I’m Harry. That’s Harry-short-for-Henry. I’m not a closet Harriet, or Harmony, or Hilary, or Henrietta. If you met me, you would, I think, find me a fairly normal guy. A married-with-kids kind of guy.
In my writing life, however, I’m a professional cross-dresser. I write first person in the voice of a young (late-20s) woman, Fiona Griffiths. If she worries what to wear for a date, then I worry with her. If she needs to sort out make-up, or buy a skirt, o
r wonders if she’s pregnant, I’m right there with her: fingering through the make-up, trying on clothes.
For the most part, I don’t find those things either weird to do, or all that hard. I’ve been on enough shopping trips with my wife that I’ve got easily enough experience to draw on. I know to get the little things right. So a dress that I might just call “pink” or “purple” will have some whole other name in Female Land. It’ll be fuchsia or amethyst or crushed berry or something else completely. I might have to go online to check what the contemporary colour names are, but that’s fine. I’ll make sure that Fiona will end up looking at dresses in the kind of colours that people are wearing today, not five or ten years back.
(That online research is easy enough, but it does come at a price. I often get followed around by those ads that target you, based on your recent browsing history. I’m often being offered a nice pair of high-heeled shoes, or a gorgeous new amethyst skirt. The book I’m writing at the moment has a corpse who was identified via some plastic surgery that she’d had done. That incident required me to check out various plastic surgery websites – and I’m currently being followed around by ads inviting me to have breast enlargement surgery. I’m tempted . . .)
Relationships are a tad harder to write about, but only a tad. The basic chemistry of fancying someone isn’t so different, no matter what sex you are. And, yes, I personally don’t fancy tall men with flat stomachs who show me a good bit of kindness and attention, but it’s not so hard to figure that women might well find that combination attractive. I never get very detailed in my sex scenes, but I don’t think I’ve messed up wildly there either.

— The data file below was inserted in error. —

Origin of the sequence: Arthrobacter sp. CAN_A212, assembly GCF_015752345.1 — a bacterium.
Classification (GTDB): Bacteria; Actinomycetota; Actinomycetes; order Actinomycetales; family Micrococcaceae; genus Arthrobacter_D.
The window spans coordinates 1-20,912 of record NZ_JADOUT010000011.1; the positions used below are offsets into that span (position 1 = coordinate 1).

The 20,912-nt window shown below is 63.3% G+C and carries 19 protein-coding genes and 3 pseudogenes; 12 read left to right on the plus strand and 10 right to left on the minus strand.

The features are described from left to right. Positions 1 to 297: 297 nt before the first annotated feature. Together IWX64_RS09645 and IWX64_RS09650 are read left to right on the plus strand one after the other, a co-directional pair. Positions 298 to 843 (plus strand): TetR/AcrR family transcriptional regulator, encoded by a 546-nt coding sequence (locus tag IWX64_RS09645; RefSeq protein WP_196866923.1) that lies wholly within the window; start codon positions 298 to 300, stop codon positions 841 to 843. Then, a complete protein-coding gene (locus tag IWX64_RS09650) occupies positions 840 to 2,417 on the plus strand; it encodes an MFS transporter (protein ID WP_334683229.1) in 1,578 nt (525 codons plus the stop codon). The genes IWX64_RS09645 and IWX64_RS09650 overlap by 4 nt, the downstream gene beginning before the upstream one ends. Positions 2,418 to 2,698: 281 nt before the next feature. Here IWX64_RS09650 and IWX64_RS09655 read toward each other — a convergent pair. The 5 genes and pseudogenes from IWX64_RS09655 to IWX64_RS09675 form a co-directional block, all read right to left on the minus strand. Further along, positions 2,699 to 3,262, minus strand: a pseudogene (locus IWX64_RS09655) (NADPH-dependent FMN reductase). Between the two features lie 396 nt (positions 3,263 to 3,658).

“But isn’t it weird for you?” people always want to ask. “Isn’t it strange writing as a woman?”
Well, kinda, but I write fiction. I make things up. Jumping into other people’s heads is my core professional skill. I’ve written historical fiction too, and thinking my way into the head of (say) a 1920s oilman and World War 1 veteran is probably a bigger ask then just switching sex. Also I don’t think anyone would question a woman’s right or ability to write as a man. I can’t see that the issue should be so different the other way round.
But finally, it certainly helps that I’m not writing women’s fiction and Fiona Griffiths is not – to put it mildly – a girly girl.
I write crime and my character is simultaneously a highly talented and tough detective and a woman with a fragile, dangerous mind. In the words of one Amazon reviewer, “it is brilliant to have such access to her beautiful, freaky mind. Fiona is an incredibly talented detective. She is similar to Lisbeth Salander, an intelligent but profoundly damaged young woman, but Fiona is less hostile and more curious, sort of a good guy sociopath.”
In the words of another reviewer, “She’s now a brilliant, awkward, socially aware but extremely awkward waif of a copper who is also explosively dangerous and somewhat ambivalent about procedures and laws, as long as she catches the criminals.”
And those things give me a fabulous combination to work with. Fiona’s astonishingly tough in situations of danger . . . but she’s absolutely hopeless at some of the most basic life skills: cooking dinner, going on dates, shopping for clothes. Likewise, she’s nothing short of a genius at matters of criminal investigation . . . but can misread social situations in the most clumsy of ways.
Probably the main reason why I chose to write as a woman was so that I could really maximise those contrasts. We’re very used to Jack Reacher type models of toughness and I wanted to get away from them altogether. So Fiona is petite – a slim 5’ 2” – but she’s extraordinarily tough and resourceful in situations of physical danger. We’re also used to the seen-it-all maverick cop having arguments with his bosses. Fiona is young, junior and female . . . but she simply refuses to act feminine and deferential, even in situations when, you know, a little deference might really help.
I think that’s probably something of a feminist agenda, but it’s definitely a gift to me as an author. Put everything here together and the hardest thing – by far – about writing as Fiona Griffiths isn’t that she’s a woman but that she’s her. An utterly unique, explosive, and surprising individual who comes roaring off the page like nothing else I’ve ever written.
I’ve absolutely no idea what it is about my mind that created this woman. I don’t know why my fairly even-tempered mind should produce this scorching force of nature. But I’m delighted that it has. My one real challenge as a writer now is to think my way into being Fiona Griffiths, then just let her be herself.
And that’s why, I think, I never really relate to people asking me whether it’s hard to write as a woman. Because novelists don’t work with stereotypes. We work with individuals. And I don’t write as some Universal Woman, I write as just one person, who just so happens to be female. It is, I’m happy to say, the best job I’ve ever had.
Harry Bingham is the author of The Strange Death of Fiona Griffiths, which can be found here on Amazon. He also runs the Writers’ Workshop and Agent Hunter, websites which help first-time writers improve their skills and find literary agents.